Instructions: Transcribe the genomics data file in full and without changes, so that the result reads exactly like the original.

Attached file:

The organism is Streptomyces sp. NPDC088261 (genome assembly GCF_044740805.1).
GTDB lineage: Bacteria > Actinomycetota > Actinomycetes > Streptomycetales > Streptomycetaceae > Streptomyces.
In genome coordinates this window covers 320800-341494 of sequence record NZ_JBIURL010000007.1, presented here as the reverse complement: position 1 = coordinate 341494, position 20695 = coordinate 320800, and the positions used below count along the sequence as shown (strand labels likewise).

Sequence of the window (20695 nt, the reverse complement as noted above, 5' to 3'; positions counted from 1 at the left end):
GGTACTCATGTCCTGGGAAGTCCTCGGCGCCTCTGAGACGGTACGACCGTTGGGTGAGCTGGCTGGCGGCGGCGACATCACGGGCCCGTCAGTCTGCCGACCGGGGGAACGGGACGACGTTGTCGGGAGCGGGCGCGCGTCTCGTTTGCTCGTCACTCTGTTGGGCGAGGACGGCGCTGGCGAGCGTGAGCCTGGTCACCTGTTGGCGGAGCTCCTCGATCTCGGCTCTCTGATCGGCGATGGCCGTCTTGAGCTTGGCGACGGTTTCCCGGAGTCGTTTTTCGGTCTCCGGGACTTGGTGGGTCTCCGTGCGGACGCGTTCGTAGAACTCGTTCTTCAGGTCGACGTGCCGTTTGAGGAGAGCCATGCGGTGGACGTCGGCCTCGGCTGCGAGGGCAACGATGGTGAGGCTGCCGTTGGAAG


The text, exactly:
The organism is Streptomyces sp. NPDC088261 (genome assembly GCF_044740805.1).
GTDB lineage: Bacteria > Actinomycetota > Actinomycetes > Streptomycetales > Streptomycetaceae > Streptomyces.
In genome coordinates this window covers 320800-341494 of sequence record NZ_JBIURL010000007.1, presented here as the reverse complement: position 1 = coordinate 341494, position 20695 = coordinate 320800, and the positions used below count along the sequence as shown (strand labels likewise).

Sequence of the window (20695 nt, the reverse complement as noted above, 5' to 3'; positions counted from 1 at the left end):
GGTACTCATGTCCTGGGAAGTCCTCGGCGCCTCTGAGACGGTACGACCGTTGGGTGAGCTGGCTGGCGGCGGCGACATCACGGGCCCGTCAGTCTGCCGACCGGGGGAACGGGACGACGTTGTCGGGAGCGGGCGCGCGTCTCGTTTGCTCGTCACTCTGTTGGGCGAGGACGGCGCTGGCGAGCGTGAGCCTGGTCACCTGTTGGCGGAGCTCCTCGATCTCGGCTCTCTGATCGGCGATGGCCGTCTTGAGCTTGGCGACGGTTTCCCGGAGTCGTTTTTCGGTCTCCGGGACTTGGTGGGTCTCCGTGCGGACGCGTTCGTAGAACTCGTTCTTCAGGTCGACGTGCCGTTTGAGGAGAGCCATGCGGTGGACGTCGGCCTCGGCTGCGAGGGCAACGATGGTGAGGCTGCCGTTGGAAG